It’s not quite raining, but there are some scattered showers and the ground is a bright reddish mud. Periodically it will spray a bit from the sky – we’re not really prepared for rain at all. I have all my gear in a bag, so it should be OK, but I worry about the camera.
I have mics at the ready. As soon as Tinmar Aung appears, I’ll have to get her wired. My boom is already on and powered up. I have the stereo recorder set up and ready to record the entire school assembly. I will be ready before anyone else is. I’m pleased with myself that I’m able to carry on while on the verge of hallucinating.
Cecilia appears and insists I drop the boom and wire up the headmistress. This is not exactly in my plan – the headmistress will be covered more than adequately by the stereo recorder. She’s on a loudspeaker. Reluctantly I hand the boom and recorder to Minshi so he can start recording sound.
I start wiring up the poor woman, who’s not exactly ready to be invaded by an audio tech. It does not occur to me until later that this is a dumb plan. Wiring the headmistress is audio tech work, and if anyone should do this it’s another crew member, rather than the recordist. Heck, Minshi would probably have done a better job of it than I would. I start to get angry – this is another indication the crew does not understand what the sound crew does.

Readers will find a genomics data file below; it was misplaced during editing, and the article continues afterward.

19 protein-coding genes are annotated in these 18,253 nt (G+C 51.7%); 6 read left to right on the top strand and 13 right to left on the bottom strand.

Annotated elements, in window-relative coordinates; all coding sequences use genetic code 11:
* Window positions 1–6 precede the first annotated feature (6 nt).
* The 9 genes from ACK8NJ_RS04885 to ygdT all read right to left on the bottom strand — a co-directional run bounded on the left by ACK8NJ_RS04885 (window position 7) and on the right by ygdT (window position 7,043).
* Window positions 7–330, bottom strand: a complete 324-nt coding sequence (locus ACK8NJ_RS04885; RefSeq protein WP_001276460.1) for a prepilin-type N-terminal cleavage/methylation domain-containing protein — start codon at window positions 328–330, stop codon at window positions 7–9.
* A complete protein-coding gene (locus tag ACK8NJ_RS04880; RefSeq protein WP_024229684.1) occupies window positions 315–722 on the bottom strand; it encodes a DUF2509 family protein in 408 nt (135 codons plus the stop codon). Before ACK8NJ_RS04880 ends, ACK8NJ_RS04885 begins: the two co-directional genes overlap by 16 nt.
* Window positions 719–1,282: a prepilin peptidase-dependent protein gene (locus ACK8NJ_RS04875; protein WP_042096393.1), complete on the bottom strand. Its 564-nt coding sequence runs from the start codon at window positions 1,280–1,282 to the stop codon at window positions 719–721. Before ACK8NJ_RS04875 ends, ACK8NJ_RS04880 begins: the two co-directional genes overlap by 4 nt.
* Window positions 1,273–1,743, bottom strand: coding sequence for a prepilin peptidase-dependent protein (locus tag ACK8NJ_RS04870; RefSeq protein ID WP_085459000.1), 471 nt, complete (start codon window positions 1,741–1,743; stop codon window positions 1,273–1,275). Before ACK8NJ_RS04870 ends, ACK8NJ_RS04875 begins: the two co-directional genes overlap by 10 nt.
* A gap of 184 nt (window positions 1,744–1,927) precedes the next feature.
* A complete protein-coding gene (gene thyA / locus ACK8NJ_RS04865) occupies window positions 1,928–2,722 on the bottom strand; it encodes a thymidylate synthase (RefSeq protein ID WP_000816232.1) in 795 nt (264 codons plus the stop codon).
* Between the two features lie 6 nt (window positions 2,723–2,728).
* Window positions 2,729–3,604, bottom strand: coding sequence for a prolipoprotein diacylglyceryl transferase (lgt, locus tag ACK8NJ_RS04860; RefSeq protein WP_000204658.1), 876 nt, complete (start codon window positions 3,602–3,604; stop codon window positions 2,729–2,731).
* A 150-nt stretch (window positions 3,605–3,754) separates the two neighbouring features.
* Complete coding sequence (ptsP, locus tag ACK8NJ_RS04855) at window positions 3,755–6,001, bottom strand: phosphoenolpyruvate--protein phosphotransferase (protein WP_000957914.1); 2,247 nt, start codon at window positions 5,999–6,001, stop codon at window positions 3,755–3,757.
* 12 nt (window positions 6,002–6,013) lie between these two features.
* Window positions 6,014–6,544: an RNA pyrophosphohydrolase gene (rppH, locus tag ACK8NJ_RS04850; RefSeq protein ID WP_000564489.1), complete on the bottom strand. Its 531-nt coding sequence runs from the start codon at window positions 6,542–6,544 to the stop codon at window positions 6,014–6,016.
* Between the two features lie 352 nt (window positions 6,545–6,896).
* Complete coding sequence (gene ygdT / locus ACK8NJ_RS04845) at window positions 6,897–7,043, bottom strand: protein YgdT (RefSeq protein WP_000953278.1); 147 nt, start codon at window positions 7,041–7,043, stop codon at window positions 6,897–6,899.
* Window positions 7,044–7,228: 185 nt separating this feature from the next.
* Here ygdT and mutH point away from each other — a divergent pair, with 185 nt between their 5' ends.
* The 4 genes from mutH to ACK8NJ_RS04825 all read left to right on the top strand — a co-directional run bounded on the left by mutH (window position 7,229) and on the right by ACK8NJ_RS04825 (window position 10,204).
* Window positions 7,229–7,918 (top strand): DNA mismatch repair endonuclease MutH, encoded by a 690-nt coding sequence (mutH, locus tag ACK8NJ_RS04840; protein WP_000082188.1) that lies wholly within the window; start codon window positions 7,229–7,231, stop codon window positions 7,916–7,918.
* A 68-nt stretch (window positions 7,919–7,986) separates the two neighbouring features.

But even in my weakened feverish state I’ve got the headmistress wired up, the level set, and the stereo recording rolling before camera is ready and before Minshi actually has to do anything. I immediately realize that my irritation and flights of fantasy here are a result of the illness. I’m getting worked up over nothing.
The stereo recording turns out great and Tinmar is coming through loud and clear. I have way more than I need and that’s good.
Sean and Gavin, meanwhile, are doubling up on the scene, with Gavin taking a wide shot and Sean running around. They seem unhappy, perhaps confused.
There are something like 3000 students at this school! But the assembly seems to be only the young ones. They line up and sing their hearts out – good thing I have the limiters on. I’m not a big fan of limiters, but these kids are vociferous, to say the least. The headmistress addresses them, there’s more singing, and then they all clamber off to the classrooms. We’re already exhausted.
Gavin seems stressed, though. For reasons he cannot even explain he has panned during the shot. He had planned to sit tight. He’s already angry at himself.
We move on, crossing the muddy front of the school and sitting down in the teachers’ area. The headmistress meets with us. It’s a formal-ish affair, with some of the school’s dignitaries and teachers, and progresses to a fabulous breakfast of mohinga. It’s my first dish of the national food of Myanmar, and I’m thrilled. Besides being the perfect kind of warm savory soup one often prefers on rainy days, it’s hearty and feels like good proof against this virus. I have seconds, and our hosts seem to enjoy my zeal at wolfing it down.